Did ‘global cooling’ push multiple lines of early humans into extinction, paving way for Homo sapiens?

Print Friendly, PDF & Email
Credit: Tom Björklund
Credit: Tom Björklund

Modern humans, called Homo sapiens, are part of the genus Homo, which has existed for at least 2.8 million years. Several different species of Homo lived on Earth during that time, and the archaeological record shows that some had the smarts to control fire, establish social networks, make stone tools and create clothing. Although these signs reveal clues to technological and cognitive skills, only H. sapiens survived.

Why? So far, no one knows. The researchers note in One Earth that “no consistent explanation has yet been advanced, despite the enormous importance of the matter.”

[Pasquale] Raia, an evolutionary biologist, teamed up with more than a dozen other scientists to investigate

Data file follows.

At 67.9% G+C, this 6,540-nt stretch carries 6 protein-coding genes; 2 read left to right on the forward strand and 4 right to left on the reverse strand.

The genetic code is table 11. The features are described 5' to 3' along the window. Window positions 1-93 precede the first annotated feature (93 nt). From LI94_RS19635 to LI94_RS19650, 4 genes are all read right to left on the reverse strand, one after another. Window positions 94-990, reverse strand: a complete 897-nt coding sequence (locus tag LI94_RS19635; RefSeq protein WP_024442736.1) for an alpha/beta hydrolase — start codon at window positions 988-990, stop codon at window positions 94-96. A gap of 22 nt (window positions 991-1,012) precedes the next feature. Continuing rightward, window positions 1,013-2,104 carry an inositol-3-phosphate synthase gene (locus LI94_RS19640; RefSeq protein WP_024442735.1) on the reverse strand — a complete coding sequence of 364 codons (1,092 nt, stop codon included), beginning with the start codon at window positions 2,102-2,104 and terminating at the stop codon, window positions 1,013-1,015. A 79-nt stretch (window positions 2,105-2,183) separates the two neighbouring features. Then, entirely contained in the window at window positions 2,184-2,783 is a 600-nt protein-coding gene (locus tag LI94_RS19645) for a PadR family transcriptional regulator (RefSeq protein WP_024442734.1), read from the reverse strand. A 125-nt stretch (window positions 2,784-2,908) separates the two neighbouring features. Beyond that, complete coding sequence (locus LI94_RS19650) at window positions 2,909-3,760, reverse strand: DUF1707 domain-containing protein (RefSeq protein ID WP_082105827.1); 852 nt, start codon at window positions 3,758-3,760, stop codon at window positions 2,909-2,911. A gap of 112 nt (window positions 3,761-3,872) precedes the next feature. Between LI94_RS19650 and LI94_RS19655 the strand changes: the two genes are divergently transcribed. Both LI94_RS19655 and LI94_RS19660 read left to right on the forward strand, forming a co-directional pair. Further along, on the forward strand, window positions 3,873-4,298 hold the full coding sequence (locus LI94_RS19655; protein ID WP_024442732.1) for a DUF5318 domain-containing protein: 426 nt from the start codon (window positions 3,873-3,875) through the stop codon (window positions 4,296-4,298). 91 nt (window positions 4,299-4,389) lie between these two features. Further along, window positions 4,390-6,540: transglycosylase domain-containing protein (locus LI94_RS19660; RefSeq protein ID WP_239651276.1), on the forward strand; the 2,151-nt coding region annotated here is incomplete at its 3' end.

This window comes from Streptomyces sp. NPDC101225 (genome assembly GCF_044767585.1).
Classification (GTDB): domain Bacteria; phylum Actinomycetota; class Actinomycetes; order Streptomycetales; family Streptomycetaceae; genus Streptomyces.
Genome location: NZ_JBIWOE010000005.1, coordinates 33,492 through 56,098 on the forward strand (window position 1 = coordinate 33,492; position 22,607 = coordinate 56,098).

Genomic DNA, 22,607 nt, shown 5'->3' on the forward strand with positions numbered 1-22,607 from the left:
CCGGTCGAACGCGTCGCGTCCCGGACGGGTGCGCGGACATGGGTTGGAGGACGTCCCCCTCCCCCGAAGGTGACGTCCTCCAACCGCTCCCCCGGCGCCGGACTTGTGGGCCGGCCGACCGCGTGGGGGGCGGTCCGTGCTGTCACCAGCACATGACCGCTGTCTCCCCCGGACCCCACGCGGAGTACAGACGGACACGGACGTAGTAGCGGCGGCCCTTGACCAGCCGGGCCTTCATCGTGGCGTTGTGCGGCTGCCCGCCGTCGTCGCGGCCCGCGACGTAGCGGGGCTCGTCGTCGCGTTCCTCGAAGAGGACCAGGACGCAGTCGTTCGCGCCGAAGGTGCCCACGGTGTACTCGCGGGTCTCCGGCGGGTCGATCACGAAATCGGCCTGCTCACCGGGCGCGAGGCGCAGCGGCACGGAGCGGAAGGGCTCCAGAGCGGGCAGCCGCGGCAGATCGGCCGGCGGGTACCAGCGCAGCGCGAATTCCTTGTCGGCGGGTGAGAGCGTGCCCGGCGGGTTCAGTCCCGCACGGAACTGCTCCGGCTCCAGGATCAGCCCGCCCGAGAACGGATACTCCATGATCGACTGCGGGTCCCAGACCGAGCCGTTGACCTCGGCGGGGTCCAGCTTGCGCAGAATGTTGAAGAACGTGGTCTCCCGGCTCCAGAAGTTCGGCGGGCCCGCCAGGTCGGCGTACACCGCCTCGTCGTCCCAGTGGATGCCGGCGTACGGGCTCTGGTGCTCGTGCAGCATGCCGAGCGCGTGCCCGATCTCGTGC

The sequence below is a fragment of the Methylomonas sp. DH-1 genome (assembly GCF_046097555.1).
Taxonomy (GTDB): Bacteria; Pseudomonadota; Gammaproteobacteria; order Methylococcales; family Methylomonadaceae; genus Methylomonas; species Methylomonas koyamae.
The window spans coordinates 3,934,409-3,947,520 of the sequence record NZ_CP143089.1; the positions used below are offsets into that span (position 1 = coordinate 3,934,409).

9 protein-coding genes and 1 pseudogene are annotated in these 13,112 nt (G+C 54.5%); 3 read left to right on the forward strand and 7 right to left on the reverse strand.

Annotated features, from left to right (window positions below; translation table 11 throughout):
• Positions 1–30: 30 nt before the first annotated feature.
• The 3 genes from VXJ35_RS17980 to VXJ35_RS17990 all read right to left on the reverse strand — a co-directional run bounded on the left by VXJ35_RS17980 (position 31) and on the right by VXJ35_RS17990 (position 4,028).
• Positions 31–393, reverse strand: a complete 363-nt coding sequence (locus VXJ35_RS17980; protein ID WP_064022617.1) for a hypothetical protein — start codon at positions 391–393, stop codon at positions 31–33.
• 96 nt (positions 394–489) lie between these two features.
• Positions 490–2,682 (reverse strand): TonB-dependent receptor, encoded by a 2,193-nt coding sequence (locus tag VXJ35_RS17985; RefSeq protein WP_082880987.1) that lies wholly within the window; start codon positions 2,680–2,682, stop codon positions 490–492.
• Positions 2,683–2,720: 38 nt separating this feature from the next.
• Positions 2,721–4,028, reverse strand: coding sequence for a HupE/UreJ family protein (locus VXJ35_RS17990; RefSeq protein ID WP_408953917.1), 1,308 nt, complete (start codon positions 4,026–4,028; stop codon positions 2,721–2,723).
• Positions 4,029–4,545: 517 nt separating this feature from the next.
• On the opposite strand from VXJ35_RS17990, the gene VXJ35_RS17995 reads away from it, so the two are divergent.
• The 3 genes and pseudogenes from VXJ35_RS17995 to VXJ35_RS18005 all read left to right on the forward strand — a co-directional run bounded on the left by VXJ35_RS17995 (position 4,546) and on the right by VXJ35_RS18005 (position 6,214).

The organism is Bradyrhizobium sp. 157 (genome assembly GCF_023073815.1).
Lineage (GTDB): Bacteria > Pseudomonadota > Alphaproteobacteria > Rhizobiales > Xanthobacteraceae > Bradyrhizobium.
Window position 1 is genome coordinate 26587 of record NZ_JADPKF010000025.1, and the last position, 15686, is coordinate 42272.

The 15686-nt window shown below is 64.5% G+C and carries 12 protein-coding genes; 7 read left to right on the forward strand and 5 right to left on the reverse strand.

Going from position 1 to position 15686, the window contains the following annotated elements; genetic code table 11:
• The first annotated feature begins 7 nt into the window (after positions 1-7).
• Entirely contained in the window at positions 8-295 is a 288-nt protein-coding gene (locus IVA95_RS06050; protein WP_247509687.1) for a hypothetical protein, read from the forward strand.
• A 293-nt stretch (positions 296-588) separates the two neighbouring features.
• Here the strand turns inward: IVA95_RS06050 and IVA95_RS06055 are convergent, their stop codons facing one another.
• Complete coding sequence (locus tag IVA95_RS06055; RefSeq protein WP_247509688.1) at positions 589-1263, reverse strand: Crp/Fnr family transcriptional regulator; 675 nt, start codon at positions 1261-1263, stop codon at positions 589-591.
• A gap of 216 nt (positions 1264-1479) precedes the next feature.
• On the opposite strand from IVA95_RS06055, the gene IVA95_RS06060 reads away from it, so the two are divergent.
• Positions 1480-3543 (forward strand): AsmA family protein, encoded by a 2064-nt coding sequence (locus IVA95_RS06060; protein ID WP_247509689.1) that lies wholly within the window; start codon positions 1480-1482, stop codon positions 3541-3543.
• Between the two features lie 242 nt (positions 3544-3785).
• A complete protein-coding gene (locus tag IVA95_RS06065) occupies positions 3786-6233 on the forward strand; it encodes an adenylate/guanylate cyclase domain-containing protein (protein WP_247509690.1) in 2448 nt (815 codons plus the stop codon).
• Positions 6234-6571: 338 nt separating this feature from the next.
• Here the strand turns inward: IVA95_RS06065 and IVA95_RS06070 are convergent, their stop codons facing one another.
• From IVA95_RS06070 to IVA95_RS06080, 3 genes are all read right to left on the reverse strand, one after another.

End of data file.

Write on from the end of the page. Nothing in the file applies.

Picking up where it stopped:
Their analysis shows that climate change claimed more than half of the H. erectus and H. heidelbergensis niche prior to their disappearance — along with a quarter of the H. neanderthalensis niche. Changing habitats and increasing cold likely limited food sources and threatened survival for those more accustomed to warmer climes.

Follow the latest news and policy debates on agricultural biotech and biomedicine? Subscribe to our newsletter.

“I personally take this as a thunderous warning message. Climate change made Homo vulnerable and hapless in the past, and this may just be happening again,” Raia says.

Read the original post

Outbreak Daily Digest
Biotech Facts & Fallacies
GLP Podcasts
Infographic: Trending green and going great — Every state in the US seeing decreased cases of COVID

Infographic: Trending green and going great — Every state in the US seeing decreased cases of COVID

The U.S. averaged fewer than 40,000 new cases per day over the past week. That’s a 21% improvement over the ...
News on human & agricultural genetics and biotechnology delivered to your inbox.
glp menu logo outlined

Newsletter Subscription

* indicates required
Email Lists